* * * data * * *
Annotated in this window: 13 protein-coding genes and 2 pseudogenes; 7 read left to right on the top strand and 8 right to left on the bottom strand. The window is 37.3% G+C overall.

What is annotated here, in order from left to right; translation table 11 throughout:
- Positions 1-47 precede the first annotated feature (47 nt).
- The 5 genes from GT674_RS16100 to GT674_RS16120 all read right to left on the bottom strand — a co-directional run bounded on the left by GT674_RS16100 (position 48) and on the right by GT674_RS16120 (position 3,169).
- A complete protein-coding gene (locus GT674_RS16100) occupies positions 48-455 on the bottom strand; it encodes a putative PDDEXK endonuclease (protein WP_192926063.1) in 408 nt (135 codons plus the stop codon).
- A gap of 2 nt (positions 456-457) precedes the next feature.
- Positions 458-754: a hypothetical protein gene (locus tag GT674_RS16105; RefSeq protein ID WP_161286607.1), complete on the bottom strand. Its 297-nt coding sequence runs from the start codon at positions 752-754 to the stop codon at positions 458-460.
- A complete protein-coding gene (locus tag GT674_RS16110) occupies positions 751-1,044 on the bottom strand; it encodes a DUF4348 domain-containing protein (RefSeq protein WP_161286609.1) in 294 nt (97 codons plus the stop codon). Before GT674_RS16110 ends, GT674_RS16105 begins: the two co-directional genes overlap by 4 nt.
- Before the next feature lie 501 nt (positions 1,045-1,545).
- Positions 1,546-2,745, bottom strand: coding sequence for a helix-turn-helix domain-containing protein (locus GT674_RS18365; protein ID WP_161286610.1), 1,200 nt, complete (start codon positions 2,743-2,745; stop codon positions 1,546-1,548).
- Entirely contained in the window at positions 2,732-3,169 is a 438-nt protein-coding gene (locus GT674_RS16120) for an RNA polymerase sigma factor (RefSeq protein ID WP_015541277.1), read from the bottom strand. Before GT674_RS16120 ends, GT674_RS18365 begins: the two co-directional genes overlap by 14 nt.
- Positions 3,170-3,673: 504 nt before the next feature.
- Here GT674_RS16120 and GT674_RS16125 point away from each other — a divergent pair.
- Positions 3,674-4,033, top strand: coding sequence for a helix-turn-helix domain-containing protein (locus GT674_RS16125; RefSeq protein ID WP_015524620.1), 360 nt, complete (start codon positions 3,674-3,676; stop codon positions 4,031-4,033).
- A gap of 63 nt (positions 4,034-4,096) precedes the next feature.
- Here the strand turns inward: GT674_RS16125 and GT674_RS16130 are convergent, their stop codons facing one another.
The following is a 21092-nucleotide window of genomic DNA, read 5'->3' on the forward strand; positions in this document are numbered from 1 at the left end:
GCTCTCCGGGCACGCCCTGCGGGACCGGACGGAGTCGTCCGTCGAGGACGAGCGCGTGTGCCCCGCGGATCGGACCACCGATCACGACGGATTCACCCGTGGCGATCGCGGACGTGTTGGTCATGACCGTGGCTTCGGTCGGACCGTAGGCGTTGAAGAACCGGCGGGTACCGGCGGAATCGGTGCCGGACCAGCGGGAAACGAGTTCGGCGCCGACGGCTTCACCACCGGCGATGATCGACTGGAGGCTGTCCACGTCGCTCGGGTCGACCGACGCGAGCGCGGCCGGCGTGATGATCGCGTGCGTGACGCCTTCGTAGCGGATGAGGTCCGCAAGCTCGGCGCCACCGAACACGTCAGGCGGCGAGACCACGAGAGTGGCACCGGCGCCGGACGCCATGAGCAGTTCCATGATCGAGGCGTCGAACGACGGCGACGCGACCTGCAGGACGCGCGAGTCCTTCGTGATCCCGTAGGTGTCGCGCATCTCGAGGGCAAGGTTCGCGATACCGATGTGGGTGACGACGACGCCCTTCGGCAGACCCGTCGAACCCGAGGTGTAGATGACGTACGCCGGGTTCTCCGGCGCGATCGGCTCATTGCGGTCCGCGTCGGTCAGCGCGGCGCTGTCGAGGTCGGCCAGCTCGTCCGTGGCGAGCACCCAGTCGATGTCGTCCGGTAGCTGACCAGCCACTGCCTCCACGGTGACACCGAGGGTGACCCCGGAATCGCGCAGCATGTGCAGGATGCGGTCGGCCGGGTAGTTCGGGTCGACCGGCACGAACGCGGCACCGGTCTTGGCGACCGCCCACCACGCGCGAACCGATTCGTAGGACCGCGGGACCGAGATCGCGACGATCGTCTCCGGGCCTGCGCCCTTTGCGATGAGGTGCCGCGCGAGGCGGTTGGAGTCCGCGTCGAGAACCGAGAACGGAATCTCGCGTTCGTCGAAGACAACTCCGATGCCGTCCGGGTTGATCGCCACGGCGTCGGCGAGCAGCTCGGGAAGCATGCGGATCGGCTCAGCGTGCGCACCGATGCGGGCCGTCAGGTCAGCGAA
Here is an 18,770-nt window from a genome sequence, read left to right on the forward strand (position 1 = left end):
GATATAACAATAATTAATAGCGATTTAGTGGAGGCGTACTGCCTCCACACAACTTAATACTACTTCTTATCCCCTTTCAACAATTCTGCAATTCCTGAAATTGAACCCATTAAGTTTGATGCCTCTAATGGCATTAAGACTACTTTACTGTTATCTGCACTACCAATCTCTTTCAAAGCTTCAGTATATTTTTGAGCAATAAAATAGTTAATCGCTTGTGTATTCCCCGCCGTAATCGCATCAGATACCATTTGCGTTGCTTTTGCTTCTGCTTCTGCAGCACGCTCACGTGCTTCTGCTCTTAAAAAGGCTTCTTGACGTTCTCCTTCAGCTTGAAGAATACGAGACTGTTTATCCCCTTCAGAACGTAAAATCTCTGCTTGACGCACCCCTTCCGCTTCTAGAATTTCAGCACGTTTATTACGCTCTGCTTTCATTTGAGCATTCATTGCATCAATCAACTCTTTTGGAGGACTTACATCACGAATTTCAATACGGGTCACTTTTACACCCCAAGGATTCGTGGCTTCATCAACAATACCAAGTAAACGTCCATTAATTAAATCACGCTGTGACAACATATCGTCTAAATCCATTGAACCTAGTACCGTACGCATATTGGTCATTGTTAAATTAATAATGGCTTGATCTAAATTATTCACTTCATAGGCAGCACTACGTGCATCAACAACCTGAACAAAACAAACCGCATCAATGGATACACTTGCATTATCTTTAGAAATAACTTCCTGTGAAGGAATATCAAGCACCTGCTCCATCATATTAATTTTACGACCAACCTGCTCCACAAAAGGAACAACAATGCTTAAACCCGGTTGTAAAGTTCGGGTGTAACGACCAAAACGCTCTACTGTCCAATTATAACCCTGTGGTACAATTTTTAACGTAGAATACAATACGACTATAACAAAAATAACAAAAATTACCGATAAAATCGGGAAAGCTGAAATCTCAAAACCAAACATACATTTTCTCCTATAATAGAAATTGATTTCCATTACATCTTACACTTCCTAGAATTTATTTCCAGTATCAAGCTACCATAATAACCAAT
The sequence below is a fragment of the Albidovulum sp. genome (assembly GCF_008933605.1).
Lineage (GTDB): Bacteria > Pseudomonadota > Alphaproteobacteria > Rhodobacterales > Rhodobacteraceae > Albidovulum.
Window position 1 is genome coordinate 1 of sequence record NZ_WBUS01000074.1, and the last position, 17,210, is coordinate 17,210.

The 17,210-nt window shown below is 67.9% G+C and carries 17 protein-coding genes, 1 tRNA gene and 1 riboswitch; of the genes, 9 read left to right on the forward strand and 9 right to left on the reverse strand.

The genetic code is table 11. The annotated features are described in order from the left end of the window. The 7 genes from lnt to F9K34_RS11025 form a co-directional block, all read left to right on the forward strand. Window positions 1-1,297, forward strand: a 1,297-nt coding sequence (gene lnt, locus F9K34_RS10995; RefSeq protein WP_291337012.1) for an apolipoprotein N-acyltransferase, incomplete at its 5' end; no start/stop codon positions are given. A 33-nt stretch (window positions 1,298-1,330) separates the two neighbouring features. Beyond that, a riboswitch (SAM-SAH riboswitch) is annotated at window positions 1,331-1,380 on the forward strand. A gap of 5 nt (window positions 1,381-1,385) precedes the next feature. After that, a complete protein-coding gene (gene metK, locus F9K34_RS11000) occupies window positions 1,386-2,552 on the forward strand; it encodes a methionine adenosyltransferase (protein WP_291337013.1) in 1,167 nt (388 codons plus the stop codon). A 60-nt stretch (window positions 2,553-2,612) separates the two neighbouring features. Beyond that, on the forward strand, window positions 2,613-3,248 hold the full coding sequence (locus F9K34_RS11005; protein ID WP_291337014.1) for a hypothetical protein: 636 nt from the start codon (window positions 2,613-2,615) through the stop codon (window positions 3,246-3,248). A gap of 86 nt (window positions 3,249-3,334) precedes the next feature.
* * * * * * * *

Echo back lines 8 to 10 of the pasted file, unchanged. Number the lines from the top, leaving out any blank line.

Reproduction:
- A complete protein-coding gene (locus tag GT674_RS16110) occupies positions 751-1,044 on the bottom strand; it encodes a DUF4348 domain-containing protein (RefSeq protein WP_161286609.1) in 294 nt (97 codons plus the stop codon). Before GT674_RS16110 ends, GT674_RS16105 begins: the two co-directional genes overlap by 4 nt.
- Before the next feature lie 501 nt (positions 1,045-1,545).
- Positions 1,546-2,745, bottom strand: coding sequence for a helix-turn-helix domain-containing protein (locus GT674_RS18365; protein ID WP_161286610.1), 1,200 nt, complete (start codon positions 2,743-2,745; stop codon positions 1,546-1,548).